Anatomy of a ventilator (Part 4)


Anatomy of a ventilator. Part 4

Continuing with the “Anatomy of a ventilator” (11/07/2011 Today, PART IV), an important aspect is to understand what gives us the monitoring of mechanical ventilation.

Note the picture of a monitor from a mechanical ventilator, click here for show picture in another window and from there you can understand what you mean.

Monitoring of ventilation allows us to check several aspects:

Above all it puts the IPPV mode with AutoFlow®.

What is AutoFlow®? This is a new advance in volume controlled modes of mechanical ventilation where the ventilator
automatically regulates inspiratory flow. This auto regulation is in accordance with the set VT and current lung compliance. The set VT is always given at minimum possible pressure and spontaneous breathing is possible (open valves) through the whole Inspiratory and Expiratory phases of the mechanical ventilatory cycle. A decelerating flow pattern reduces Peak pressures
and as lung compliance changes further they are recognised and responded to. More about AutoFlow

This patient is a complicated and difficult ventilatory mode because it requires a lot of help with the ventilation.

1.- Look, the numbers are on the right of the photo:

Monitor de un ventilador mecánico tipo Dräguer* FiO2 fraction of inspired oxygen: The amount in percent of administered oxygen with each breath. If you watch the picture the amount shown on the ventilator comes as 56%, but for us and do calculations we use the fraction (FiO2: 0.56)

* EtCO2: The value displayed is 43 mmHg. It is called the amount of CO2 eliminated with each breath: It gives us an estimate or fraction of CO2 expelled to the expiration of the ventilator and is an important value for us because it reports the status of ventilation.

The tidal volume or “tidal” is the amount of air in each breath (inspiration and expiration). Normally the inspired and expired volumes are not identical and which is greater than that which comes out except as in this case, not yet updated the last value.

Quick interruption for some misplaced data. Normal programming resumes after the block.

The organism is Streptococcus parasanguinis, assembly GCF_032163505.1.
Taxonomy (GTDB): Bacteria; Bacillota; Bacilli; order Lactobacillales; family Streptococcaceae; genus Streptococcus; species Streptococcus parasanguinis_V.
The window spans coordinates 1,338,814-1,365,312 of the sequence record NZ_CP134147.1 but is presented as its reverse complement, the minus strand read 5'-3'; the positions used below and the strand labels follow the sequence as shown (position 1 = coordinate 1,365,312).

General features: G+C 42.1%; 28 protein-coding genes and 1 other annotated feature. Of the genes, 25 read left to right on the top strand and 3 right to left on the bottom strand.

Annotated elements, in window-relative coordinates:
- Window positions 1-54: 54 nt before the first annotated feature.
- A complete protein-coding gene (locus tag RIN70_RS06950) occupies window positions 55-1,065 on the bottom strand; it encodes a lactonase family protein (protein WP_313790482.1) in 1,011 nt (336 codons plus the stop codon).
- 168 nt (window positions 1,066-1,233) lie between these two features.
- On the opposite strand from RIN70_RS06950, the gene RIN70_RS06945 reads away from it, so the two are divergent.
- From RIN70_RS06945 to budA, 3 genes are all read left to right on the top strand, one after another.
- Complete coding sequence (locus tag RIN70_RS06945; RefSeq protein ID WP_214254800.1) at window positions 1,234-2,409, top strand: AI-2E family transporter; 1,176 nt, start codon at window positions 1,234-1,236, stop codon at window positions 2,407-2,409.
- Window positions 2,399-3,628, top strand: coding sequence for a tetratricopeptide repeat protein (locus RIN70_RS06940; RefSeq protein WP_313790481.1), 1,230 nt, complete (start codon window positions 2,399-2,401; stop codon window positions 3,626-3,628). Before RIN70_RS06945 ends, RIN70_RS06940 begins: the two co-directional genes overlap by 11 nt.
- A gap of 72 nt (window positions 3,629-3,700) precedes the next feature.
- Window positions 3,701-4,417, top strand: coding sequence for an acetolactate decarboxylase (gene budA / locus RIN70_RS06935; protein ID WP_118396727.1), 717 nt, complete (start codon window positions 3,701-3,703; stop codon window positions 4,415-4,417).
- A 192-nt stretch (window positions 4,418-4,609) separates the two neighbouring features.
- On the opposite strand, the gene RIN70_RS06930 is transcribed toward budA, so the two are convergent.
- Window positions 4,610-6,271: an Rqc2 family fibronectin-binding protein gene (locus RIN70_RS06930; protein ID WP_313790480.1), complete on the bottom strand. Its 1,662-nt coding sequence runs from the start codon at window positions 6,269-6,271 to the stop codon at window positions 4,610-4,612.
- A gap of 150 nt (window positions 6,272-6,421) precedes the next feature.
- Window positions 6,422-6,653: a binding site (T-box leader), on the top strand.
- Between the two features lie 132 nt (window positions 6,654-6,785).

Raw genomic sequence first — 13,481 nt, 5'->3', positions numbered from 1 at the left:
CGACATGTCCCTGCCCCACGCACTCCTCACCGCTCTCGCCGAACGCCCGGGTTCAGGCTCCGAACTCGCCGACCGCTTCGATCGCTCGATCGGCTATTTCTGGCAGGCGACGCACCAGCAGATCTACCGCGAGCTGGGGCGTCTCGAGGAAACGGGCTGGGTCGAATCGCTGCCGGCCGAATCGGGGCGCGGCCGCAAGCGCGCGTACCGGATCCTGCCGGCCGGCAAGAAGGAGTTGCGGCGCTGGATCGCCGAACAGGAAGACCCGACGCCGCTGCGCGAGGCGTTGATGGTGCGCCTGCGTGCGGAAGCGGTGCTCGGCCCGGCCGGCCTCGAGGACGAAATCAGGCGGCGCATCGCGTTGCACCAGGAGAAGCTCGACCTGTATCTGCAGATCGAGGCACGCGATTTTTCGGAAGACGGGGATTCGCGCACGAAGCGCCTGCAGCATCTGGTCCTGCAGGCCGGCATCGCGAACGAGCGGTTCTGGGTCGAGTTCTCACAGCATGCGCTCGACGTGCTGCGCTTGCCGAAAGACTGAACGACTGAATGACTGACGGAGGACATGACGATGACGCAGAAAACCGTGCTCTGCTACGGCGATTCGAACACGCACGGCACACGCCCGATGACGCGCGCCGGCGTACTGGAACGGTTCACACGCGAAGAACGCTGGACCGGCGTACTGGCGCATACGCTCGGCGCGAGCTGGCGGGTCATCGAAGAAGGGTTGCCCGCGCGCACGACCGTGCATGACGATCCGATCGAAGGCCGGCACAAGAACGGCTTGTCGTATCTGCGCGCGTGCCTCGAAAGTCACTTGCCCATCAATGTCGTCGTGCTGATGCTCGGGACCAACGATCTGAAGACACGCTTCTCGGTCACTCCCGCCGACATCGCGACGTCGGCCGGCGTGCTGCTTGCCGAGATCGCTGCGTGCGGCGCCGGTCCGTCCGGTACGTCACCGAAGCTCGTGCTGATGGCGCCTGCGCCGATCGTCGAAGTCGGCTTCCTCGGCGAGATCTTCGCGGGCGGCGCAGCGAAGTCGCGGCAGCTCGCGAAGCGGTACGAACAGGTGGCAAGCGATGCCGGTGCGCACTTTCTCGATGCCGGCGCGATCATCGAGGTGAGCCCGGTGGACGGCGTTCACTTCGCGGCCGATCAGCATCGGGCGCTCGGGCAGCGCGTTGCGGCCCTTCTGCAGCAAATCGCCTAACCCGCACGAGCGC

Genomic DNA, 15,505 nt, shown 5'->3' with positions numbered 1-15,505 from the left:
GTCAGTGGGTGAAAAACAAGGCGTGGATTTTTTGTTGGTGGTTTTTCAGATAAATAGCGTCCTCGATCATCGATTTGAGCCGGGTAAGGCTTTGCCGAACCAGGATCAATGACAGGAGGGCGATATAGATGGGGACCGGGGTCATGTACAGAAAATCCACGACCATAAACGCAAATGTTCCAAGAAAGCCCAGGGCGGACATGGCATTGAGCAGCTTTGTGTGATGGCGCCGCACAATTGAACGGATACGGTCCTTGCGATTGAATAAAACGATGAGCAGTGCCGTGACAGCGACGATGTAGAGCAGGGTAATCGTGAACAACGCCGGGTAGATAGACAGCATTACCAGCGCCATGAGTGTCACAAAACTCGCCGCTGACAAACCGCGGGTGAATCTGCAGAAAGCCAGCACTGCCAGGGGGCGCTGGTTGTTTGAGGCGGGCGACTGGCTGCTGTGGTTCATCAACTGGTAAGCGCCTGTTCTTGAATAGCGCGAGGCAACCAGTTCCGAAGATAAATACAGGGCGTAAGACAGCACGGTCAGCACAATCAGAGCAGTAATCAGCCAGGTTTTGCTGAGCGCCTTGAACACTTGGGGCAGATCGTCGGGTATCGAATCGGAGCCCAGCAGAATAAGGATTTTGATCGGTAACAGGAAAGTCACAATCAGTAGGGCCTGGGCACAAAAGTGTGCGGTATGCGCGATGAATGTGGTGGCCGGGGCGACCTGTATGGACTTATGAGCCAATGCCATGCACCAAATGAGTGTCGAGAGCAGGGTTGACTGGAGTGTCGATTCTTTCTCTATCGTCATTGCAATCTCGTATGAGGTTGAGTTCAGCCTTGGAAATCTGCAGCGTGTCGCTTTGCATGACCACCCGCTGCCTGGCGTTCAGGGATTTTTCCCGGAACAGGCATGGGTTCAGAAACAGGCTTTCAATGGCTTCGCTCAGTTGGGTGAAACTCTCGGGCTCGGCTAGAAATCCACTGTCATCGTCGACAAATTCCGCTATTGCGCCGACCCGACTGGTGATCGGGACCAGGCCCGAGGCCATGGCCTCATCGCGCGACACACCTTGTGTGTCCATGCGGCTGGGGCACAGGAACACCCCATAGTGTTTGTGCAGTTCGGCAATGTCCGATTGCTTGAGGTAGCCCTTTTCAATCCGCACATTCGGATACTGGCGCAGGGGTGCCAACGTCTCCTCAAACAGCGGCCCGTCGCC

•      Inspired tidal volume (Vti): 550 ml
  •      Exhaled tidal volume (Vte): 656 ml, is usually a slightly lower value to the inspired, because a certain volume is residual. Here there was no time to update.

* Respiratory rate we put on the ventilator (here 25) and then would come the patient does (here 0), which means that the vent is under control and not attended.

* Volume minute: Volume per unit time (minute or VM) can be inspiratory and expiratory when the patient is able to vent itself. If you look here the VM is 15.2 liters / minute (608 ml Vti multiply x 25 = 15,200 breaths mitu ml (15.2 liters) of the last ventilation.

* The air pressure is transmitted (trachea, bronchi) with each breath and the air resistance, which may occur as a result of any change in the passageway for air. The airway resistance is the opposition to flow caused friction forces post (optional on other side of the screen). Is defined as the ratio of boost pressure and air flow rate. The flow resistance in the airways depends on whether the flow is laminar or turbulent, the size of the airway and the viscosity of the gas. In principle the flow of the airway is laminar, but if you are straitened in your way, you can vary to a vortex or turbulent flow if other abnormalities coexist.

  • The total inspiratory pressure or ppeak: Here comes the picture as 34 cmH2O. It tells us that there is maximum pressure in the airway and is an expression of whether good or bad air enters the lungs. Informs us whether rapid or slow, we would say for obstruction (mucus or secretions usually the patient can not clear and should help you get through aspirations within the tracheal tube).
  •     Plateau pressure or the pressure just before the start of inspiration (depends on the mode of ventilation).